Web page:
Abel Prieto: “The concept of privatization is absolutely excluded as a policy”
–I would like to begin asking you to reflect on the importance that the Cuban Revolution has always assigned to culture, something that frequently is eclipsed by the almost excluding emphasis placed on economic and political transformations unchained since the triumph of the Revolution.
–Atilio, remember those words by Fidel when he said that a revolution can only be the daughter of culture and ideas, a concept worthy of Martí and Gramsci at the same time, and that has to do with Che’s ideas on the creation of a new human being, which is what really defines socialist transformation of the human being and his/her environment. What has really brought the Cuban Revolution to the present –one way or the other, with its zigzagging, its reverses, difficulties, with obstacles that sometimes have appeared insurmountable– has been the hegemony in cultural terms of the ideas of socialism. How could the Cuban people resist those terrible years, the 90s if it weren’t for strong convictions, a very clear conscience in terms that we had to defend what we had achieved in terms of justice, in favor of ideas of an authentic democracy? I believe that it had much to do with the early literacy campaign, the creation of the National Printing House, Casa de las Américas, the Film Institute (ICAIC), that is, the entire framework for the protection of cultural patrimony, of the nation’s cultural memory since its first years, and the democratization of access to culture. With different emphasis and at different times, culture has always been a priority for Fidel, as it is today for Raúl. And this is one of the distinctive conquests of our nation.
–We could say that it is a fundamental conquest, more irreversible that any other. I was always impressed by the fact that Casa de las Américas or ICAIC were institutions created very early by the Cuban revolution, even before others that have to do with the economy, or inclusive agrarian legislation.
–The National Institute for Agrarian Reform (INRA) was created at the beginning of the revolution, but the first legislation of the National Assembly, after the Revolution was institutionalized, was the Cultural Patrimony Law.
–The Caribbean is a region where the impact of US culture has been traditionally very strong and immediate, and I have the impression that in Cuba it is increasingly difficult to avoid its influence. Is this true? And if so, is there a way of counteracting this process?
–When Che was speaking in Rosario, Argentina, about his article “Socialism and Man in Cuba”, he recalled that he had said that we should fight against the defects of the past. The problem is that today the defects of the past are part of the everyday battle, and indeed the frivolous consumerist message, the –shall we say–pro Yankee message with a certain idealization of that US world, has influenced some segments of our population, and I would say that it contaminates the spiritual environment in Cuba. But I have much faith that even under the worst conditions, the Cuban cultural identity will have the capacity to resist. It is clear that we cannot leave it to a spontaneous process. We must assist those processes; we must help to create new paradigms.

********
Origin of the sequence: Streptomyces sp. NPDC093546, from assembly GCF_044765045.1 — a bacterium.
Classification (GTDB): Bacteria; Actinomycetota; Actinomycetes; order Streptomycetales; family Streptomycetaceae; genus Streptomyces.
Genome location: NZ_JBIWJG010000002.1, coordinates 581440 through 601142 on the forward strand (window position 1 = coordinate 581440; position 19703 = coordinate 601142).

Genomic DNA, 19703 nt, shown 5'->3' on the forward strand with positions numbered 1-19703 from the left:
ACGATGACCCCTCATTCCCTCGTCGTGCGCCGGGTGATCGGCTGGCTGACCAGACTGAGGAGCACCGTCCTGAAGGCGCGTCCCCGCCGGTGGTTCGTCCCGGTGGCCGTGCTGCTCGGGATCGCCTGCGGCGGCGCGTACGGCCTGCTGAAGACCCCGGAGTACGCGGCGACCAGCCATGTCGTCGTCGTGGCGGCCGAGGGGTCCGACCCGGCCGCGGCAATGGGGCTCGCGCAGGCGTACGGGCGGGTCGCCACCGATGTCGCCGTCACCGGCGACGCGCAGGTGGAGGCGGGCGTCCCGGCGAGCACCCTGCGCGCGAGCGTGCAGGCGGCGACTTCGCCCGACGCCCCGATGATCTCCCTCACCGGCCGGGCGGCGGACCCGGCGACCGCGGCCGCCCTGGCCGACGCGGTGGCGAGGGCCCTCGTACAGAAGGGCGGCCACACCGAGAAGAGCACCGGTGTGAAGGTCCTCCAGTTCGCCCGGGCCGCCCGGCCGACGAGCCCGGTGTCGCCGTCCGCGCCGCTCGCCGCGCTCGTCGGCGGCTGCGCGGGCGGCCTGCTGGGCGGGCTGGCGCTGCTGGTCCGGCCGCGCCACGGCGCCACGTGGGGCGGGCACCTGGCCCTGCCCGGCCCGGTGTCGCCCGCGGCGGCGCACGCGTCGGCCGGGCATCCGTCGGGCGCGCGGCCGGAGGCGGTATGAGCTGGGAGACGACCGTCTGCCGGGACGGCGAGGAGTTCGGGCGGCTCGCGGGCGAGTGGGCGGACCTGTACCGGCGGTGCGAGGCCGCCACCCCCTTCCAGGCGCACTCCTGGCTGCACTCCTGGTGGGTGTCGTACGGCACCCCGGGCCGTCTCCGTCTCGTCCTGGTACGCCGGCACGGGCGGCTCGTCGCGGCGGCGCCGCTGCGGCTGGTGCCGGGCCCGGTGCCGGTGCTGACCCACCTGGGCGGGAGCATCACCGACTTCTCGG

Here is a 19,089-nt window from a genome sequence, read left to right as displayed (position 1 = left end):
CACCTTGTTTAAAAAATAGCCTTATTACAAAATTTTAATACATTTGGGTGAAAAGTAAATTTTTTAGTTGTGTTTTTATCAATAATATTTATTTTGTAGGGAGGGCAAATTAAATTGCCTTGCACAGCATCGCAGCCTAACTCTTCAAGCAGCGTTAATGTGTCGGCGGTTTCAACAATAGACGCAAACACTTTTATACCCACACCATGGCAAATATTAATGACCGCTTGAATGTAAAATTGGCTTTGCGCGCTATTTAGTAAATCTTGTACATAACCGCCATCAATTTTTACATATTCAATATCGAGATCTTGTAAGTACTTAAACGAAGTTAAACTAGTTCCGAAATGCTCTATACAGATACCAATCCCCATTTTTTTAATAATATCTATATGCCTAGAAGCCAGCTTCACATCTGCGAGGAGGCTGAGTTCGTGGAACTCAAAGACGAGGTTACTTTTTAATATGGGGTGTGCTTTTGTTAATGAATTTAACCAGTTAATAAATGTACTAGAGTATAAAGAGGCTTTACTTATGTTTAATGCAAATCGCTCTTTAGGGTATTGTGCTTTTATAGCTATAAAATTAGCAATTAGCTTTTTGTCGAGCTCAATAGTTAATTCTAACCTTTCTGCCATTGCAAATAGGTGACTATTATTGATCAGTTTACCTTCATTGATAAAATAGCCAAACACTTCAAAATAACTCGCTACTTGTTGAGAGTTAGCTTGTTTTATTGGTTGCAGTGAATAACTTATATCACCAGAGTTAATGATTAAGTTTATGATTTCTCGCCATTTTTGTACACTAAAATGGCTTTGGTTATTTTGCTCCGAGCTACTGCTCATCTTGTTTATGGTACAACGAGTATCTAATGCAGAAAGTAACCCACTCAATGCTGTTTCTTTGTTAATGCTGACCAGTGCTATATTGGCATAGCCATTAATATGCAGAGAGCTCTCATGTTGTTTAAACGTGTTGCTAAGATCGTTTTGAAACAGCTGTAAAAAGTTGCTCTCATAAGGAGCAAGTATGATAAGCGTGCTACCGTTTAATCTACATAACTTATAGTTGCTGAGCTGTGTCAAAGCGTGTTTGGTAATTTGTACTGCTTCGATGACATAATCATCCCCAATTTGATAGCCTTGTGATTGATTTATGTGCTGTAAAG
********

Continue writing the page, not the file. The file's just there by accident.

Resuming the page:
–Some say that with the updating of the socialist model, Cuba is returning to capitalism. It is something we ask ourselves constantly. What do you think?
–I believe that in the first place we must remember that the documents of the recent Party Congress were first discussed by the entire population, enriched by the discussion of the people, And the document mentions non-government managing, but there is not a word about privatization or other property than the state’s. There are non-government managing forms. We are leasing land to cooperatives or families, farmers that also have the obligation of making those lands produce, but the property is of the Cuban state on behalf of all the people. That is contrary to privatization and a basic principle that no person or institution that manages production or services in non-government forms can concentrate property. Anyway, the socialist government enterprise, from now on with more powers, more freedom of action and greater efficiency, without the administrative obstacles that used to hobble it, is what is going to pull us out of the crisis. We are not going to touch, for example, the concept of free universal health care for all Cubans that have allowed the First World infant mortality rates that we have at present. We are not going to change the free and universal education that we have today, that is, all Cubans, according to their effort, talent and capacity, can study from primary school all the way to the university without having to pay a single cent. This is not negotiable. We are not going to privatize any of that, and we are not privatizing anything. It is important to make that clear. The concept of privatization is absolutely excluded as policy.
–The right-wing media insisted on the version that a million government employees would be laid off, and there was talk of a savage adjustment.
–That is not true. What we did was to identify, very seriously and in a rigorous manner what persons are not really necessary in the administration. It is true that it was announced that there was an important mass of people that were not needed, but laying them off is something that has nothing to do with our ideas and with the ideas of Raúl that is so insisting –he is an anti capitalist by definition. We are not going to throw people out in the street, not a single family will be left unprotected.
–What is wrong with young people today in Cuba? Has there been a process of depolitization in ample sectors of Cuban youth? Not all of them, for there is a very politicized sector. How do you see that?